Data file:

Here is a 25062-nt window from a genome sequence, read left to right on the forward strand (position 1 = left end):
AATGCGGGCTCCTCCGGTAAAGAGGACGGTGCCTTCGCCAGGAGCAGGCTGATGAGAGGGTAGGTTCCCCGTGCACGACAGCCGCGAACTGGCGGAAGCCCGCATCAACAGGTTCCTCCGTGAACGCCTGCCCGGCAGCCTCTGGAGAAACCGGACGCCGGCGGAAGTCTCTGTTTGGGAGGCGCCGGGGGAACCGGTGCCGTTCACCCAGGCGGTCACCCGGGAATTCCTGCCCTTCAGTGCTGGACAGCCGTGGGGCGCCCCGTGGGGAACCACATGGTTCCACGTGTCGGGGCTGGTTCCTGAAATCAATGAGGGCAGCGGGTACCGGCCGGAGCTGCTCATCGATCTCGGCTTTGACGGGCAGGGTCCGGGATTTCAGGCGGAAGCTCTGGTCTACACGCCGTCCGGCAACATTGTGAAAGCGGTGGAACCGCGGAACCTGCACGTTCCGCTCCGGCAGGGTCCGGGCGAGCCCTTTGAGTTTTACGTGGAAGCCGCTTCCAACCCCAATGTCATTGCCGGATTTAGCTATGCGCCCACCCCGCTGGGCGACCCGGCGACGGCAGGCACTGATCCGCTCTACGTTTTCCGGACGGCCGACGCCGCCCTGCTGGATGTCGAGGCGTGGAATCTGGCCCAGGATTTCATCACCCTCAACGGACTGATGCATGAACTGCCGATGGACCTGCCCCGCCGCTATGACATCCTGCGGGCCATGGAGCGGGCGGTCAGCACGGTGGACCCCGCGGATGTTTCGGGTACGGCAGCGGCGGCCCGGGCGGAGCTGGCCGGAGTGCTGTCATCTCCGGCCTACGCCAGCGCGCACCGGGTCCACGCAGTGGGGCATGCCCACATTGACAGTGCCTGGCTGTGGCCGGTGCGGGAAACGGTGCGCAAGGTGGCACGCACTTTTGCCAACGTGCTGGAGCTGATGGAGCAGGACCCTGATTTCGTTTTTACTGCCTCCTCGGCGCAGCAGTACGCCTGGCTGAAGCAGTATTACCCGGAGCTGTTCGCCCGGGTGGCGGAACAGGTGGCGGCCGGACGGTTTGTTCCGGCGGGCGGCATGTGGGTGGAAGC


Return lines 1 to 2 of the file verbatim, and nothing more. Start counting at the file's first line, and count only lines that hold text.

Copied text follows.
Here is a 25062-nt window from a genome sequence, read left to right on the forward strand (position 1 = left end):
AATGCGGGCTCCTCCGGTAAAGAGGACGGTGCCTTCGCCAGGAGCAGGCTGATGAGAGGGTAGGTTCCCCGTGCACGACAGCCGCGAACTGGCGGAAGCCCGCATCAACAGGTTCCTCCGTGAACGCCTGCCCGGCAGCCTCTGGAGAAACCGGACGCCGGCGGAAGTCTCTGTTTGGGAGGCGCCGGGGGAACCGGTGCCGTTCACCCAGGCGGTCACCCGGGAATTCCTGCCCTTCAGTGCTGGACAGCCGTGGGGCGCCCCGTGGGGAACCACATGGTTCCACGTGTCGGGGCTGGTTCCTGAAATCAATGAGGGCAGCGGGTACCGGCCGGAGCTGCTCATCGATCTCGGCTTTGACGGGCAGGGTCCGGGATTTCAGGCGGAAGCTCTGGTCTACACGCCGTCCGGCAACATTGTGAAAGCGGTGGAACCGCGGAACCTGCACGTTCCGCTCCGGCAGGGTCCGGGCGAGCCCTTTGAGTTTTACGTGGAAGCCGCTTCCAACCCCAATGTCATTGCCGGATTTAGCTATGCGCCCACCCCGCTGGGCGACCCGGCGACGGCAGGCACTGATCCGCTCTACGTTTTCCGGACGGCCGACGCCGCCCTGCTGGATGTCGAGGCGTGGAATCTGGCCCAGGATTTCATCACCCTCAACGGACTGATGCATGAACTGCCGATGGACCTGCCCCGCCGCTATGACATCCTGCGGGCCATGGAGCGGGCGGTCAGCACGGTGGACCCCGCGGATGTTTCGGGTACGGCAGCGGCGGCCCGGGCGGAGCTGGCCGGAGTGCTGTCATCTCCGGCCTACGCCAGCGCGCACCGGGTCCACGCAGTGGGGCATGCCCACATTGACAGTGCCTGGCTGTGGCCGGTGCGGGAAACGGTGCGCAAGGTGGCACGCACTTTTGCCAACGTGCTGGAGCTGATGGAGCAGGACCCTGATTTCGTTTTTACTGCCTCCTCGGCGCAGCAGTACGCCTGGCTGAAGCAGTATTACCCGGAGCTGTTCGCCCGGGTGGCGGAACAGGTGGCGGCCGGACGGTTTGTTCCGGCGGGCGGCATGTGGGTGGAAGC